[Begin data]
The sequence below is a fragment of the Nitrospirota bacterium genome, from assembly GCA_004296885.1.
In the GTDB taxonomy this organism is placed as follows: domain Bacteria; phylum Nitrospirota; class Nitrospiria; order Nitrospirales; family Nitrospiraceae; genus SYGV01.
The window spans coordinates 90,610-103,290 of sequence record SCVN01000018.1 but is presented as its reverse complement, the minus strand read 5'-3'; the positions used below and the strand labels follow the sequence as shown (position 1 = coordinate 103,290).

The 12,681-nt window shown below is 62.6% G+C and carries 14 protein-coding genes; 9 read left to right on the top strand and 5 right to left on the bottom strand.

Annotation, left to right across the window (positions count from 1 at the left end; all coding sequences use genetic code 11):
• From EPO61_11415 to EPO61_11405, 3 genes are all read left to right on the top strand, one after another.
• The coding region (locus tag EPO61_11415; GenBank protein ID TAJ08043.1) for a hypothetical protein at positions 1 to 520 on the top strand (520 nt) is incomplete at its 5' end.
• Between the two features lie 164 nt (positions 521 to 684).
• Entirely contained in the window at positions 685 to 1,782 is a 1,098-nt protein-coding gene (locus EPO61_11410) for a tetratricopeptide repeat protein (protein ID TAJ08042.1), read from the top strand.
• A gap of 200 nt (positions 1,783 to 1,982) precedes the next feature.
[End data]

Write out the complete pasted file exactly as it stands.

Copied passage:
The sequence below is a fragment of the Nitrospirota bacterium genome, from assembly GCA_004296885.1.
In the GTDB taxonomy this organism is placed as follows: domain Bacteria; phylum Nitrospirota; class Nitrospiria; order Nitrospirales; family Nitrospiraceae; genus SYGV01.
The window spans coordinates 90,610-103,290 of sequence record SCVN01000018.1 but is presented as its reverse complement, the minus strand read 5'-3'; the positions used below and the strand labels follow the sequence as shown (position 1 = coordinate 103,290).

The 12,681-nt window shown below is 62.6% G+C and carries 14 protein-coding genes; 9 read left to right on the top strand and 5 right to left on the bottom strand.

Annotation, left to right across the window (positions count from 1 at the left end; all coding sequences use genetic code 11):
• From EPO61_11415 to EPO61_11405, 3 genes are all read left to right on the top strand, one after another.
• The coding region (locus tag EPO61_11415; GenBank protein ID TAJ08043.1) for a hypothetical protein at positions 1 to 520 on the top strand (520 nt) is incomplete at its 5' end.
• Between the two features lie 164 nt (positions 521 to 684).
• Entirely contained in the window at positions 685 to 1,782 is a 1,098-nt protein-coding gene (locus EPO61_11410) for a tetratricopeptide repeat protein (protein ID TAJ08042.1), read from the top strand.
• A gap of 200 nt (positions 1,783 to 1,982) precedes the next feature.